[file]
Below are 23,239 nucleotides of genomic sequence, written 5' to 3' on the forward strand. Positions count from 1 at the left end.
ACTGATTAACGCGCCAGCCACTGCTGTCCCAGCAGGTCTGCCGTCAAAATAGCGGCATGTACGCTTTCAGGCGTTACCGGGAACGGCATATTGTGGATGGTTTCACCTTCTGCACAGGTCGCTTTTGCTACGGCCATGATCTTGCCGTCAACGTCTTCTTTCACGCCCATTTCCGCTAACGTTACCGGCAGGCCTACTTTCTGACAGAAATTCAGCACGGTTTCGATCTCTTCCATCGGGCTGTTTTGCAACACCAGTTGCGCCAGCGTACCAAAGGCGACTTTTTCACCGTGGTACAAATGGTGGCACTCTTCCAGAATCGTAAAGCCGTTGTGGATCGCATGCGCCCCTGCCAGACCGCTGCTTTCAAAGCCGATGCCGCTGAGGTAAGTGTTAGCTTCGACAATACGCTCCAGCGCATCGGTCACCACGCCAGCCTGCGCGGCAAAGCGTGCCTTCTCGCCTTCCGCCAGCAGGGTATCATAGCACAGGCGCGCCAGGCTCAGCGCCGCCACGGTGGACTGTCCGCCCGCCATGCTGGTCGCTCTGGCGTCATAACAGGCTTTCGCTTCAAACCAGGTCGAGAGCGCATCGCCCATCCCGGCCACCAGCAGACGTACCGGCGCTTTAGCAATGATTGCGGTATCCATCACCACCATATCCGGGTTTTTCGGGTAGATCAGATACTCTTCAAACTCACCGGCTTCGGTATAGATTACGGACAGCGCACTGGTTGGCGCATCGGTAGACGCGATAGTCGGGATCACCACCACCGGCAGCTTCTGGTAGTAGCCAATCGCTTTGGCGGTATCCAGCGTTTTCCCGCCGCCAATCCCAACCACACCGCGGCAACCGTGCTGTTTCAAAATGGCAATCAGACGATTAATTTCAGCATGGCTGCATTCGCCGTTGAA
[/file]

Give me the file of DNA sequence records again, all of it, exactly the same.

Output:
Below are 23,239 nucleotides of genomic sequence, written 5' to 3' on the forward strand. Positions count from 1 at the left end.
ACTGATTAACGCGCCAGCCACTGCTGTCCCAGCAGGTCTGCCGTCAAAATAGCGGCATGTACGCTTTCAGGCGTTACCGGGAACGGCATATTGTGGATGGTTTCACCTTCTGCACAGGTCGCTTTTGCTACGGCCATGATCTTGCCGTCAACGTCTTCTTTCACGCCCATTTCCGCTAACGTTACCGGCAGGCCTACTTTCTGACAGAAATTCAGCACGGTTTCGATCTCTTCCATCGGGCTGTTTTGCAACACCAGTTGCGCCAGCGTACCAAAGGCGACTTTTTCACCGTGGTACAAATGGTGGCACTCTTCCAGAATCGTAAAGCCGTTGTGGATCGCATGCGCCCCTGCCAGACCGCTGCTTTCAAAGCCGATGCCGCTGAGGTAAGTGTTAGCTTCGACAATACGCTCCAGCGCATCGGTCACCACGCCAGCCTGCGCGGCAAAGCGTGCCTTCTCGCCTTCCGCCAGCAGGGTATCATAGCACAGGCGCGCCAGGCTCAGCGCCGCCACGGTGGACTGTCCGCCCGCCATGCTGGTCGCTCTGGCGTCATAACAGGCTTTCGCTTCAAACCAGGTCGAGAGCGCATCGCCCATCCCGGCCACCAGCAGACGTACCGGCGCTTTAGCAATGATTGCGGTATCCATCACCACCATATCCGGGTTTTTCGGGTAGATCAGATACTCTTCAAACTCACCGGCTTCGGTATAGATTACGGACAGCGCACTGGTTGGCGCATCGGTAGACGCGATAGTCGGGATCACCACCACCGGCAGCTTCTGGTAGTAGCCAATCGCTTTGGCGGTATCCAGCGTTTTCCCGCCGCCAATCCCAACCACACCGCGGCAACCGTGCTGTTTCAAAATGGCAATCAGACGATTAATTTCAGCATGGCTGCATTCGCCGTTGAA